Squirrels: Being diurnal, mostly daytime noise is heard especially at dawn and dusk. But don’t rule out noises during mid day and nighttime as not being squirrels. They move quickly so quick scampering across the ceiling will be heard. A squirrels front teeth are constantly growing therefore it is common to hear them chewing on wood, drywall and wires. From outside the home running sounds in the soffits can be heard. Baby squirrels usually do not vocalize unless they are in distress. Therefore it is not possible to determine if you have squirrels by listening for the sounds the babies make. Hearing multiple animals quickly moving in the attic would mean that the babies have now grown-up and are now moving about in the attic. At this point they need to be removed immediately because the amount of damage caused to the house at this stage of their life is exponential.
Mice: Being nocturnal, nighttime noises are heard, caused by the chewing of mice. Mouse noises are almost always quite localized, homeowners will point at the ceiling and say “I hear it there.” This is the main difference between the noise caused by mice compared to that from raccoons and squirrels. Because they are so light weight they cannot be heard moving on top of the insulation in the attic. They tend to nest beneath the insulation, directly on the drywall and being rodents they constantly chew on their surroundings. In the dead of night the chewing sounds caused by mice can be perceived as the noise caused by raccoons and squirrel.
It is important to keep in mind that the acoustics of your home, the thickness of walls, presence or lack of insulation can have more of a bearing on the volume of noise than the size of the animal. We often get called out to remove what the homeowner thinks is a raccoon when it turns out to be mouse activity.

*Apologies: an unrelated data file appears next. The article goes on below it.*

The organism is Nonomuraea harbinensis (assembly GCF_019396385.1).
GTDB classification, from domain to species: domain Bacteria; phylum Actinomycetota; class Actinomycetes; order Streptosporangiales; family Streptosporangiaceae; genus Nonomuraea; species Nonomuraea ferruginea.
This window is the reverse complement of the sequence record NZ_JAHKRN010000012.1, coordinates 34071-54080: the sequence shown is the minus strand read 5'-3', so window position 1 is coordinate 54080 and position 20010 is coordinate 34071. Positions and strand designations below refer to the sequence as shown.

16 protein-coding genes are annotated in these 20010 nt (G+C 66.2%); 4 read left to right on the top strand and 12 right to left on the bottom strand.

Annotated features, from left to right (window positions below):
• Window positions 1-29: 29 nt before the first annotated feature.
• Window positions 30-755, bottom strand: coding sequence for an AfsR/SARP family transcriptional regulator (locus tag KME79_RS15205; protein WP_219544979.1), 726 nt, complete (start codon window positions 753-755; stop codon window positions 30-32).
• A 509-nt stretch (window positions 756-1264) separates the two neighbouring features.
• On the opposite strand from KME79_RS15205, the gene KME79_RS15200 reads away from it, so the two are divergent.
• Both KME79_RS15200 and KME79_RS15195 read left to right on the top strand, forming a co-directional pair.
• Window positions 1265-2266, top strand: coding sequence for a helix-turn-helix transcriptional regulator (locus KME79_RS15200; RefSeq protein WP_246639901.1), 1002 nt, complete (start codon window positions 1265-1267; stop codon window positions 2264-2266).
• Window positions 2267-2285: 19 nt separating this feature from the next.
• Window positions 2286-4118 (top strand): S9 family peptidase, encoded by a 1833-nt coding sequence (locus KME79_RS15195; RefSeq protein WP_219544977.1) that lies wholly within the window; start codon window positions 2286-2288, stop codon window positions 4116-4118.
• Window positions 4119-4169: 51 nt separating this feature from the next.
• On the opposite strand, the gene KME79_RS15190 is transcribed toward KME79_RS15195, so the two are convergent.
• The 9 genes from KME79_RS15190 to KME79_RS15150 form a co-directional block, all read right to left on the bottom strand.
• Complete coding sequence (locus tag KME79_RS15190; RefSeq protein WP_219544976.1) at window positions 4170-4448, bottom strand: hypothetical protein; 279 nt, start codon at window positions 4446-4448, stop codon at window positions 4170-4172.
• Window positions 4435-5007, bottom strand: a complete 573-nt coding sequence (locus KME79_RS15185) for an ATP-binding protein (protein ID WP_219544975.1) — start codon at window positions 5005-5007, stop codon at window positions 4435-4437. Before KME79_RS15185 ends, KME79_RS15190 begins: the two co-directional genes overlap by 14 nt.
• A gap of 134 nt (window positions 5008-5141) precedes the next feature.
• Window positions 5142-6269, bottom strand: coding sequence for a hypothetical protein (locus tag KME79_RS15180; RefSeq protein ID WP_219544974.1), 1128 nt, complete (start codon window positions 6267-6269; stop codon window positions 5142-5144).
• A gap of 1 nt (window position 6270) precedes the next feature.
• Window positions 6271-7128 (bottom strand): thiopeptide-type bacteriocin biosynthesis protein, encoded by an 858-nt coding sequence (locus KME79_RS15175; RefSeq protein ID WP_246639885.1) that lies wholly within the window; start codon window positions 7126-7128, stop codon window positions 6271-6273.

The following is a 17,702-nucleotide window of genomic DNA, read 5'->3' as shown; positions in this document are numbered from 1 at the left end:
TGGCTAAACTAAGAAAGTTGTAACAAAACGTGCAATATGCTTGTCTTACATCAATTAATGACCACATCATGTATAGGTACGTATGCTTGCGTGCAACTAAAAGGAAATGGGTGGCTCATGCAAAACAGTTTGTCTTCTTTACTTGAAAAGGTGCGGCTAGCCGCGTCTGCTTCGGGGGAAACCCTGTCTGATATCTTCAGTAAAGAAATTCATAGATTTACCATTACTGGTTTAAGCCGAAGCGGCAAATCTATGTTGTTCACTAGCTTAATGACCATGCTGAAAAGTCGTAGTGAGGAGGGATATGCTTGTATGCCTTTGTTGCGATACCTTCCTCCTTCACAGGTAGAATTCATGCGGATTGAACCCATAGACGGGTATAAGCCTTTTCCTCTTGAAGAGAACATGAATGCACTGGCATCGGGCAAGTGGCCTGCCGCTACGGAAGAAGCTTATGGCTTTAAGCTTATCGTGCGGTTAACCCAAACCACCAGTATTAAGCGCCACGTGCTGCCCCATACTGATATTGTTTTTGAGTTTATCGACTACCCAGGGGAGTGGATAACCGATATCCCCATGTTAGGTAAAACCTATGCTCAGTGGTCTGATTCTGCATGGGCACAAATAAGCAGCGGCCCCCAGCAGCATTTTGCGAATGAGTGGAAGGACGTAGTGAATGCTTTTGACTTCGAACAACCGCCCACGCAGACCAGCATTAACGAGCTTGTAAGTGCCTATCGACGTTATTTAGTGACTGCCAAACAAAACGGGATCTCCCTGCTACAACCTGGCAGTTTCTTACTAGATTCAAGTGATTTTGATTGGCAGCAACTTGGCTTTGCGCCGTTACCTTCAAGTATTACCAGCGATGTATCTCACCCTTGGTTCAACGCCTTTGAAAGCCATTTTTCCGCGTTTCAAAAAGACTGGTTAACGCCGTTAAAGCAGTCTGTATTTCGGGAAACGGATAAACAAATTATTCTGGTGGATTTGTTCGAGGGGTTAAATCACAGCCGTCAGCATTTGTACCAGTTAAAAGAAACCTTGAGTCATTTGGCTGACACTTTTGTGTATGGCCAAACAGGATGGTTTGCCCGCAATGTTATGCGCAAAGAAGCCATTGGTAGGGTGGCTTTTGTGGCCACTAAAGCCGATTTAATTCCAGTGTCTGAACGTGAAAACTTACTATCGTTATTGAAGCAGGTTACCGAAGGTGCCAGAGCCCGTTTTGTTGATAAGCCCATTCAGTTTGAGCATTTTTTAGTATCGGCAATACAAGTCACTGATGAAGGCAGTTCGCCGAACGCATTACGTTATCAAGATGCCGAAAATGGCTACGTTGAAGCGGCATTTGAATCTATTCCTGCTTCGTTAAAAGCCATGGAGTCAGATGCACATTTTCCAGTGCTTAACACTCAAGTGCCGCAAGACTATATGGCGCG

Regardless of what animal is living in your attic it is never a good idea to let them live there. While it is not their intent to cause damage the fact is, they do. They can chew on your wires, defecate in your attic, destroy your insulation, create odours, carry diseases and cause water damage and allergies. I love all animals and would never use fear tactics as a means of convincing someone to remove animals. But after 35 years of witnessing all that they are capable of doing, I feel strongly that they have no place in our homes.
Thursday, February 18. 2021
This coyote was spotted by one of our followers in Peticoat Creek on Sunday.
Winter is a common time to spot coyotes because food is scarcer, forcing coyotes further out of their normal habitats, and they're emboldened by the fact people mostly stay indoors. The lack of foliage also makes them easier to spot.
Coyotes are always going to be part of the landscape. It's just certain times of year when they start being seen in our backyards.
If you spot a coyote in your neighbourhood, you can reach out to an amazing organization called Coyote Watch Canada. Coyote Watch Canada is a Federal Not-For-Profit community-based, wildlife organization which advocates positive human wildlife experiences.
The wildlife centre receives about 30,000 calls a year about coyotes and coyote sightings, but attacks are almost unheard of.
Coyote Watch Canada has the following advice on their website regarding what to do if a fox or coyote is near:
- Pick up small children and pets
- Never run from or turn your back on a coyote/fox/wolf/domestic dog
- Wave your arm(s) above your head, stomp feet, clap hands. Surprise gestures work best. Be assertive!
- Be BIG and LOUD! Yell “Go away!” Never scream. A strong voice and assertive gestures send a clear message.
- Slowly back away. Maintain eye contact and remember never to run.